Moderate-Resolution Near-Infrared Spectroscopy of Cool Stars: A New K-Band Library
I present an atlas of near-infrared K-band spectra of 31 late-typegiants and supergiants and two carbon stars. The spectra were obtainedat resolving powers of 830 and 2000, and have a signal-to-noise ratio>~100. These data are complemented with results from similar existinglibraries in both K and H band, and they are used to identify varioustools useful for stellar population studies at moderate resolution. Ifocus on several of the most prominent absorption features and (1)investigate the effects of spectral resolution on measurements of theirequivalent width (EW), (2) examine the variations with stellarparameters of the EWs, and (3) construct composite indices as indicatorsof stellar parameters and of the contribution from excess continuumsources commonly found in star-forming and AGN galaxies. Among thefeatures considered, the 12CO (2,0) and 12CO (6,3)bandheads together with the Si I 1.59 μm feature, first proposed byOliva, Origlia, and coworkers, constitute the best diagnostic set forstellar spectral classification and for constraining the excesscontinuum emission. The Ca I 2.26 μm and Mg I 2.28 μm featuresoffer alternatives in the K band to the 12CO (6,3) bandheadand Si I feature.

The 12C/13C-ratio in cool carbon stars
We present observations of circumstellar millimetre-wave 13COline emission towards a sample of 20 cool carbon stars. Using a detailedradiative transfer model we estimate the circumstellar12CO/13CO-ratios, which we believe accuratelymeasure the important stellar 12C/13C-ratios. Forthose optically bright carbon stars where it is possible, our derived12C/13C-ratios are compared with the photosphericresults, obtained with different methods. Our estimates agree well withthose of Lambert et al. \citeyearpar{Lambert86}. It is shown that astraightforward determination of the12CO/13CO-ratio from observed line intensityratios is often hampered by optical depth effects, and that a detailedradiative transfer analysis is needed in order to determine reliableisotope ratios. Presented in this paper is observational data collectedusing the Swedish-ESO submillimetre telescope, La Silla, Chile, the 20 mtelescope at Onsala Space Observatory, Chalmers Tekniska Högskola,Sweden, and the NRAO 12 m telescope located at Kitt Peak, USA.

Distance Determination of Mass-Losing Stars
Based on the Principal Component Analysis on IRAS colors and the radiodata, the distances to 183 mass-losing red giant stars were determinedusing the radial velocity and Oort's galactic rotation model for azero-point calibration in the distance modulus. Also, based on therequirement of higher accuracy of the distance determination, themass-losing red giant stars were divided into two groups by means of thefirst-principal component representing an intrinsic photometric propertyof the expanding shell; then, the distances were estimated to be log{d(kpc)}=0.458 p_2+0.09+/-0.13 for group 1 and log {d(kpc)}=0.325p_2+0.45+/-0.15 for group 2, where p_2 is the principal componentcorresponding to the distance, as obtained from the IRAS flux, which wasassumed to be inversely proportional to the square of the distance.Thus,these two groups differ from each other not only by theirphotometric properties, but also by their average distances, by a factorof about 2. Systematic differences exist between the two groups in theirpopulation characteristics and in their evolutionary stages.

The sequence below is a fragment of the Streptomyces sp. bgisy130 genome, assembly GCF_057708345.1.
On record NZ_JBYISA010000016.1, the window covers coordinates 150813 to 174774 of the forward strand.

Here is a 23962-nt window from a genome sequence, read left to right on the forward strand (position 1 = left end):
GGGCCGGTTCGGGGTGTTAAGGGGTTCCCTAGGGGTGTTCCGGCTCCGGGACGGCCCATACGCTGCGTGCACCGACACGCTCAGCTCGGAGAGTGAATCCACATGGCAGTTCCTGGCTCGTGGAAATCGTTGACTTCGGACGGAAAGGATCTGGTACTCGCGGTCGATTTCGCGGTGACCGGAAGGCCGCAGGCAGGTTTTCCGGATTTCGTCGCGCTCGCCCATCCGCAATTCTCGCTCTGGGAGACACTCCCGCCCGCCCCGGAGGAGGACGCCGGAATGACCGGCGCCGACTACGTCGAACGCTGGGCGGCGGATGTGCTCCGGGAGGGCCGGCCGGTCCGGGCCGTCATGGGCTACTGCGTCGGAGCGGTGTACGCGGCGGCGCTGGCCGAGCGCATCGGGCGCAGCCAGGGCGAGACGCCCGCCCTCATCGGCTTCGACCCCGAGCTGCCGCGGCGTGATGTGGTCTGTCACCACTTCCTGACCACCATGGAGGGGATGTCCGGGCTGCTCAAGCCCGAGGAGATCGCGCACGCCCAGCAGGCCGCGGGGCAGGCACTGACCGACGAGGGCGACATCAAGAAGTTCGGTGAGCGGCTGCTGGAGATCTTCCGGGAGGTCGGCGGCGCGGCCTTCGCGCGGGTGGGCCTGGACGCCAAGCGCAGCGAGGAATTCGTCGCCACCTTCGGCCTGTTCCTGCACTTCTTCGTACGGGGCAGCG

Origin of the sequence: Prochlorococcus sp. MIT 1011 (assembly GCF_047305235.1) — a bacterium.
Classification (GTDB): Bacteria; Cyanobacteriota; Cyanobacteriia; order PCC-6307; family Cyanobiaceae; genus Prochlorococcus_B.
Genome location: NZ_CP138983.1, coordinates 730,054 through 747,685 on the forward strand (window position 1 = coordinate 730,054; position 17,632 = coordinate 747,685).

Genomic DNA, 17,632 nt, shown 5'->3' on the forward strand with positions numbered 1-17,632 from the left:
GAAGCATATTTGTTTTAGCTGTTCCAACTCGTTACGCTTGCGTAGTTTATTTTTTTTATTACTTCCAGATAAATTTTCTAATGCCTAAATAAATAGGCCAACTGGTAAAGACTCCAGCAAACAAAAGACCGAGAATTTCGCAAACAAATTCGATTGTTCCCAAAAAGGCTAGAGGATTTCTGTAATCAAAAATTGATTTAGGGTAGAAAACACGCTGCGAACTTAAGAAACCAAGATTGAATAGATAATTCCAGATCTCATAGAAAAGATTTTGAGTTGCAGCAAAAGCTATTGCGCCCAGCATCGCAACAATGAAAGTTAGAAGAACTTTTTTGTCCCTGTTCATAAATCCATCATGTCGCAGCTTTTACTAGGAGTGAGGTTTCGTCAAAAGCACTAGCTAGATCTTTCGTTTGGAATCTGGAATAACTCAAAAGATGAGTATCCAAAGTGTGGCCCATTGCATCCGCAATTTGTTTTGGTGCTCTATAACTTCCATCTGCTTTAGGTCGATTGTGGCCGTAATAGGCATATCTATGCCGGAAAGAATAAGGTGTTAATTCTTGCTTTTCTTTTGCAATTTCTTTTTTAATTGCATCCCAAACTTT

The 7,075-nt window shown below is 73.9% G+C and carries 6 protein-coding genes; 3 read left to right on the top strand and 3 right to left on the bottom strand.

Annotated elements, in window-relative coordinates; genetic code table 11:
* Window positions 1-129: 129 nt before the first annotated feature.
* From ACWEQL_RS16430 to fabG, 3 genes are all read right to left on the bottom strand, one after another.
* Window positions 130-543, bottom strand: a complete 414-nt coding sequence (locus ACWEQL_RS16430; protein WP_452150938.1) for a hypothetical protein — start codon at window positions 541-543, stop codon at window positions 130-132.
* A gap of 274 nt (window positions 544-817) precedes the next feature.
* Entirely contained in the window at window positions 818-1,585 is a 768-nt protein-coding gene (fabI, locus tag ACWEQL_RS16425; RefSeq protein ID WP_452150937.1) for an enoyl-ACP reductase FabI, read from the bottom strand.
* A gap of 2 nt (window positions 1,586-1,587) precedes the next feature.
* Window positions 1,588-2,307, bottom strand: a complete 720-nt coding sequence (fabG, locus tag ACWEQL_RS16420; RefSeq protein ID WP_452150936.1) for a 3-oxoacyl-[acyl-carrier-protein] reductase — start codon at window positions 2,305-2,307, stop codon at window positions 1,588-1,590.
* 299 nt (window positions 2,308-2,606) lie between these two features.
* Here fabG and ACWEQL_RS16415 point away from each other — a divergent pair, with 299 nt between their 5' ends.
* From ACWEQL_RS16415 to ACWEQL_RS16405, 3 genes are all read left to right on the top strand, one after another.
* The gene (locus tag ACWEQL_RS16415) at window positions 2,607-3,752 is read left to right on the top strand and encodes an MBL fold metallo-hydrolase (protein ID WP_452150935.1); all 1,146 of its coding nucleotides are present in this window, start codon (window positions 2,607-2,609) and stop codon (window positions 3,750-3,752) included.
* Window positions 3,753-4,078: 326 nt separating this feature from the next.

"Real-time" evolution in Mira variables.
After a brief review of our current understanding of Miras and theirevolutionary status, three aspects of ``real-time'' evolution in theseand related stars are examined: # Chemical changes (O-rich to C-rich)due to third dredge-up # Period changes due to the effects of thehelium-shell flash # The existence of ``fossil'' dust and gas shells.Studies of resolved gas and dust shells are highlighted as particularlyinteresting. They will enable us to examine the mass-loss histories ofmany late-type stars over the last ten thousand years or so. Suchobservations have only recently become technically feasible and they areexpected to provide important new insights into the late stages ofstellar evolution.

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Observation and Astrometry data

Right ascension:10h37m33.20s
Apparent magnitude:4.82
Distance:161.812 parsecs
Proper motion RA:40.9
Proper motion Dec:-38.4
B-T magnitude:8.505
V-T magnitude:5.217

Catalogs and designations:
Proper Names   (Edit)
HD 1989HD 92055
TYCHO-2 2000TYC 5498-264-1
USNO-A2.0USNO-A2 0750-07306184
BSC 1991HR 4163
HIPHIP 52009